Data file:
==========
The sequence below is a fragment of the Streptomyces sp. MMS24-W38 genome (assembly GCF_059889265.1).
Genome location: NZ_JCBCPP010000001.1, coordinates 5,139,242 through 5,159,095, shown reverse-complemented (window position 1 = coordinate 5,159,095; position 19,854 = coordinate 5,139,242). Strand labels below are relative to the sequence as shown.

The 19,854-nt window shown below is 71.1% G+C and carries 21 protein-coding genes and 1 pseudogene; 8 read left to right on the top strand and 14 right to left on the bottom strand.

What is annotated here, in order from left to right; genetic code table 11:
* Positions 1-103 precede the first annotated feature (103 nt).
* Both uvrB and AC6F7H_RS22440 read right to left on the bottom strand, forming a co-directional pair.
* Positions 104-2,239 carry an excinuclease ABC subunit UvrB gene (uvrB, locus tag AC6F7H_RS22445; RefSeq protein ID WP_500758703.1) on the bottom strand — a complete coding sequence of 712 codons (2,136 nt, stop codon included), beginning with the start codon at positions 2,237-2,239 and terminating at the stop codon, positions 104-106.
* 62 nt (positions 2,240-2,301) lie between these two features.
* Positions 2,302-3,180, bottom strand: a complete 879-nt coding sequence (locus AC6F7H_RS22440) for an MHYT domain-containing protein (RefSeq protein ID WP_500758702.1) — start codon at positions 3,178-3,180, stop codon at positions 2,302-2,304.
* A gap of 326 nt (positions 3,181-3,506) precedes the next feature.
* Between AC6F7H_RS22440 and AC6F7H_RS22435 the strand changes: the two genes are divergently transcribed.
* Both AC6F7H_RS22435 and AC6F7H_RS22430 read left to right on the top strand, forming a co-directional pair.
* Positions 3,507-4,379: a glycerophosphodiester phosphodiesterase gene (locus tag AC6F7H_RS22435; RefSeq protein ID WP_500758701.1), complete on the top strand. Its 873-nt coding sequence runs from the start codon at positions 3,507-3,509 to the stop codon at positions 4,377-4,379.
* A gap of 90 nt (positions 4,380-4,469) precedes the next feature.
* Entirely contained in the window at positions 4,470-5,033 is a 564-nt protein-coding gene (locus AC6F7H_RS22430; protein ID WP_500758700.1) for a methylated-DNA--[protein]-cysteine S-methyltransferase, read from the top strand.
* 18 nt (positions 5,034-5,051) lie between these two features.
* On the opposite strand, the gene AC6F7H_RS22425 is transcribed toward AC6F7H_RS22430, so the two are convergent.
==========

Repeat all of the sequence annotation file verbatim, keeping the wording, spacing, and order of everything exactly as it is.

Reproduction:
The sequence below is a fragment of the Streptomyces sp. MMS24-W38 genome (assembly GCF_059889265.1).
Genome location: NZ_JCBCPP010000001.1, coordinates 5,139,242 through 5,159,095, shown reverse-complemented (window position 1 = coordinate 5,159,095; position 19,854 = coordinate 5,139,242). Strand labels below are relative to the sequence as shown.

The 19,854-nt window shown below is 71.1% G+C and carries 21 protein-coding genes and 1 pseudogene; 8 read left to right on the top strand and 14 right to left on the bottom strand.

What is annotated here, in order from left to right; genetic code table 11:
* Positions 1-103 precede the first annotated feature (103 nt).
* Both uvrB and AC6F7H_RS22440 read right to left on the bottom strand, forming a co-directional pair.
* Positions 104-2,239 carry an excinuclease ABC subunit UvrB gene (uvrB, locus tag AC6F7H_RS22445; RefSeq protein ID WP_500758703.1) on the bottom strand — a complete coding sequence of 712 codons (2,136 nt, stop codon included), beginning with the start codon at positions 2,237-2,239 and terminating at the stop codon, positions 104-106.
* 62 nt (positions 2,240-2,301) lie between these two features.
* Positions 2,302-3,180, bottom strand: a complete 879-nt coding sequence (locus AC6F7H_RS22440) for an MHYT domain-containing protein (RefSeq protein ID WP_500758702.1) — start codon at positions 3,178-3,180, stop codon at positions 2,302-2,304.
* A gap of 326 nt (positions 3,181-3,506) precedes the next feature.
* Between AC6F7H_RS22440 and AC6F7H_RS22435 the strand changes: the two genes are divergently transcribed.
* Both AC6F7H_RS22435 and AC6F7H_RS22430 read left to right on the top strand, forming a co-directional pair.
* Positions 3,507-4,379: a glycerophosphodiester phosphodiesterase gene (locus tag AC6F7H_RS22435; RefSeq protein ID WP_500758701.1), complete on the top strand. Its 873-nt coding sequence runs from the start codon at positions 3,507-3,509 to the stop codon at positions 4,377-4,379.
* A gap of 90 nt (positions 4,380-4,469) precedes the next feature.
* Entirely contained in the window at positions 4,470-5,033 is a 564-nt protein-coding gene (locus AC6F7H_RS22430; protein ID WP_500758700.1) for a methylated-DNA--[protein]-cysteine S-methyltransferase, read from the top strand.
* 18 nt (positions 5,034-5,051) lie between these two features.
* On the opposite strand, the gene AC6F7H_RS22425 is transcribed toward AC6F7H_RS22430, so the two are convergent.